9 Dutch sayings that don’t make sense

We have a lot of sayings and proverbs in the Netherlands. Often it's not really clear what they are supposed to mean. That's why we'll explain it to you.

Wie a zegt moet ook b zeggen

The literal meaning would be ‘‘Who says a must also say b’’. The meaning of this is: once you start something, you have to finish it. 


Boontje komt om zijn loontje

If you would translate it to English, it would be ‘‘bean comes to his wages’’. That doesn’t make sense. It means when someone has done something bad, they will eventually get their deserved punishment for it. So it’s like ‘’what goes around, comes around’’. 


Wie zijn billen brandt, moet op de blaren zitten

This would literally translate to ‘‘Anyone who burns their butt, should sit on the blisters’’.

Meaning: those who make a mistake must experience the consequences.


De een zijn dood is een ander zijn brood

''One man's death is another man's bread.'' This means that some benefit from the misfortune of others.


Als je voor een dubbeltje geboren bent, word je nooit een kwartje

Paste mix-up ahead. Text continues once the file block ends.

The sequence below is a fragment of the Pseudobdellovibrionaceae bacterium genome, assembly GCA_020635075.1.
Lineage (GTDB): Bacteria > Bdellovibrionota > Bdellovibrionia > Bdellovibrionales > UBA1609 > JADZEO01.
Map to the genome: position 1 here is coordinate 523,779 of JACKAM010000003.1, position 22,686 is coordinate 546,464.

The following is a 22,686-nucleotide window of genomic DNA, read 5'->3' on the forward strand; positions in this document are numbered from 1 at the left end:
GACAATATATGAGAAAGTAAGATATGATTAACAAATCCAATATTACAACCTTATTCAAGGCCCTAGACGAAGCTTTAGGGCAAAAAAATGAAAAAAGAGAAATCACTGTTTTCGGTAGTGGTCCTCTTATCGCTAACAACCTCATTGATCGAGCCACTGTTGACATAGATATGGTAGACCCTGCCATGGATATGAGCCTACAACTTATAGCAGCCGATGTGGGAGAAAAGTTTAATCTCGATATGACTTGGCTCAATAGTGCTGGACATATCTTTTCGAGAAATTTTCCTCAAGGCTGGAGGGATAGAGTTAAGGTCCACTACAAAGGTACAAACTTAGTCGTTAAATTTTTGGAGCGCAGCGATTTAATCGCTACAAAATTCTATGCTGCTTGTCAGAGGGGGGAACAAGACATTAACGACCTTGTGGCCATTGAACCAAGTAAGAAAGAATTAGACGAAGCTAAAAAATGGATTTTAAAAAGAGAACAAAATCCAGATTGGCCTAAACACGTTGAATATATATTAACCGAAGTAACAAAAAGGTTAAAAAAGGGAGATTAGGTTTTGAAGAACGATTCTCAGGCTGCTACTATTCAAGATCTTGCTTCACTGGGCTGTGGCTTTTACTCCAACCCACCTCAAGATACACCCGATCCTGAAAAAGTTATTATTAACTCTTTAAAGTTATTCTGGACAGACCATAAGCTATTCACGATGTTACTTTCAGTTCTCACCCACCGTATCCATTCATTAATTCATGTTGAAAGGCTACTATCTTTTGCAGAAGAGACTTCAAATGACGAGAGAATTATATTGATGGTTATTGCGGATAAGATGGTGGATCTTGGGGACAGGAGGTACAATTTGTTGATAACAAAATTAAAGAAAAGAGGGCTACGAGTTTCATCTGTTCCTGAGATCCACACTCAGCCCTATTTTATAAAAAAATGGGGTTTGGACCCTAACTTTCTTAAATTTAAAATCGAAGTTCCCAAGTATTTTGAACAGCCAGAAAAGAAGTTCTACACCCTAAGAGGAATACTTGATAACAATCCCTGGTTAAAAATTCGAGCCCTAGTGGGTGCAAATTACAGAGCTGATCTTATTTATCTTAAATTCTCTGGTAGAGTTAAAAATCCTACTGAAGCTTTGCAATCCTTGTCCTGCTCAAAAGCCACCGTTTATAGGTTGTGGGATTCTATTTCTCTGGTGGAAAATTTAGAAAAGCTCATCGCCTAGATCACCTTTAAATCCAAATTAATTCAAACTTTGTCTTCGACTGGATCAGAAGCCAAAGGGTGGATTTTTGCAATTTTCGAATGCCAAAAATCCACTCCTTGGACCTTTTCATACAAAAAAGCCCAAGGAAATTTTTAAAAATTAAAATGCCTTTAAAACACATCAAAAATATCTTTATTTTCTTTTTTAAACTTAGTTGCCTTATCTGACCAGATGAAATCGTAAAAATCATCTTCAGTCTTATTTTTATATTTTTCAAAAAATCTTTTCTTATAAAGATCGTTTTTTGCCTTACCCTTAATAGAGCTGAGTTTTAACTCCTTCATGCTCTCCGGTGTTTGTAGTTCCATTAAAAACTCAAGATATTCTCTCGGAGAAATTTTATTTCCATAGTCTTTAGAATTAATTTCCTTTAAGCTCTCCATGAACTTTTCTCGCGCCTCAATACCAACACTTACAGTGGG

This literally means: ''If you were born for a dime, you will never become a quarter'' Meaning: no matter what you do, if you were born into the low class you will never become a part of the high class.

De aap komt uit de mouw

This would translate to ''the monkey is coming out of the sleeve''. Meaning: this saying originated in response to pranksters hiding "something" up their sleeves and that something eventually comes out of the sleeve. The true reason comes out. 


Van een mug een olifant maken

''Turning a mosquito into an elephant''. Meaning: turn something small into something big. 


Daar kraait geen haan naar

If you would translate it to English, it would be ''No rooster will crow about that''. Meaning: no one wants to pay attention to that.


Hij kan praten als Brugman

''He can talk like a Brugman''. Meaning: he can talk a lot and is great at convincing people. 

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